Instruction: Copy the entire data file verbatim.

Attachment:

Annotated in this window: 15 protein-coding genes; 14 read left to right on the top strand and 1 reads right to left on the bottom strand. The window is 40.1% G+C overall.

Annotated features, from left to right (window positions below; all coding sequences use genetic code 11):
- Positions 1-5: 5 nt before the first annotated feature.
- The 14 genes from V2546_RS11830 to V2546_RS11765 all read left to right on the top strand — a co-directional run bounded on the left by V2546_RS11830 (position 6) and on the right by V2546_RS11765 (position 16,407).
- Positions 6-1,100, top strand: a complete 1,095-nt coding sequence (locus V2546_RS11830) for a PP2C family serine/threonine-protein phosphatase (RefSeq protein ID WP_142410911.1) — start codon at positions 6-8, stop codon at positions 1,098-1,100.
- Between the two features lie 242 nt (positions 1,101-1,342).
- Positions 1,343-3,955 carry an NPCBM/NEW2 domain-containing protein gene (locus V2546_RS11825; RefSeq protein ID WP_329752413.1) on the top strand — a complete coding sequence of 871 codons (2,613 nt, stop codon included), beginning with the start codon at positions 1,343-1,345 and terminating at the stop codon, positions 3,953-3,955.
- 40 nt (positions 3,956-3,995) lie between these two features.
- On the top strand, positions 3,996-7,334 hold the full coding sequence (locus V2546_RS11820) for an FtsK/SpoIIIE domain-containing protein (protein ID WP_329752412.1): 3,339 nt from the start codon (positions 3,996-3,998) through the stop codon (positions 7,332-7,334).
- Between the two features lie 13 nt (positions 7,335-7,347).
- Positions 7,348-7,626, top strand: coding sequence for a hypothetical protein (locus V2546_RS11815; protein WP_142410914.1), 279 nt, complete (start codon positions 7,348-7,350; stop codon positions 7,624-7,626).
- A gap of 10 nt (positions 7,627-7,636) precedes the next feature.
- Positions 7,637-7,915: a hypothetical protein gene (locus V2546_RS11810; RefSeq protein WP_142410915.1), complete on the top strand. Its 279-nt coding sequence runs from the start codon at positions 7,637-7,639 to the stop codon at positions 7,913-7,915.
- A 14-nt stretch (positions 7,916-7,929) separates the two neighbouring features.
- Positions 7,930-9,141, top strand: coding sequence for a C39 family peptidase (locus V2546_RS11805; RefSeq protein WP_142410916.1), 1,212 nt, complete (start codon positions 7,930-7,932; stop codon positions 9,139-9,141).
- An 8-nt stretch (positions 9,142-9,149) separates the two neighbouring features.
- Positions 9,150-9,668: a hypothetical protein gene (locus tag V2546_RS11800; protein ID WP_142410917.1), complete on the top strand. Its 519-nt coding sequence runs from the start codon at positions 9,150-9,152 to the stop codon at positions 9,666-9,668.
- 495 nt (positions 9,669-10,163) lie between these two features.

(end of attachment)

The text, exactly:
Annotated in this window: 15 protein-coding genes; 14 read left to right on the top strand and 1 reads right to left on the bottom strand. The window is 40.1% G+C overall.

Annotated features, from left to right (window positions below; all coding sequences use genetic code 11):
- Positions 1-5: 5 nt before the first annotated feature.
- The 14 genes from V2546_RS11830 to V2546_RS11765 all read left to right on the top strand — a co-directional run bounded on the left by V2546_RS11830 (position 6) and on the right by V2546_RS11765 (position 16,407).
- Positions 6-1,100, top strand: a complete 1,095-nt coding sequence (locus V2546_RS11830) for a PP2C family serine/threonine-protein phosphatase (RefSeq protein ID WP_142410911.1) — start codon at positions 6-8, stop codon at positions 1,098-1,100.
- Between the two features lie 242 nt (positions 1,101-1,342).
- Positions 1,343-3,955 carry an NPCBM/NEW2 domain-containing protein gene (locus V2546_RS11825; RefSeq protein ID WP_329752413.1) on the top strand — a complete coding sequence of 871 codons (2,613 nt, stop codon included), beginning with the start codon at positions 1,343-1,345 and terminating at the stop codon, positions 3,953-3,955.
- 40 nt (positions 3,956-3,995) lie between these two features.
- On the top strand, positions 3,996-7,334 hold the full coding sequence (locus V2546_RS11820) for an FtsK/SpoIIIE domain-containing protein (protein ID WP_329752412.1): 3,339 nt from the start codon (positions 3,996-3,998) through the stop codon (positions 7,332-7,334).
- Between the two features lie 13 nt (positions 7,335-7,347).
- Positions 7,348-7,626, top strand: coding sequence for a hypothetical protein (locus V2546_RS11815; protein WP_142410914.1), 279 nt, complete (start codon positions 7,348-7,350; stop codon positions 7,624-7,626).
- A gap of 10 nt (positions 7,627-7,636) precedes the next feature.
- Positions 7,637-7,915: a hypothetical protein gene (locus V2546_RS11810; RefSeq protein WP_142410915.1), complete on the top strand. Its 279-nt coding sequence runs from the start codon at positions 7,637-7,639 to the stop codon at positions 7,913-7,915.
- A 14-nt stretch (positions 7,916-7,929) separates the two neighbouring features.
- Positions 7,930-9,141, top strand: coding sequence for a C39 family peptidase (locus V2546_RS11805; RefSeq protein WP_142410916.1), 1,212 nt, complete (start codon positions 7,930-7,932; stop codon positions 9,139-9,141).
- An 8-nt stretch (positions 9,142-9,149) separates the two neighbouring features.
- Positions 9,150-9,668: a hypothetical protein gene (locus tag V2546_RS11800; protein ID WP_142410917.1), complete on the top strand. Its 519-nt coding sequence runs from the start codon at positions 9,150-9,152 to the stop codon at positions 9,666-9,668.
- 495 nt (positions 9,669-10,163) lie between these two features.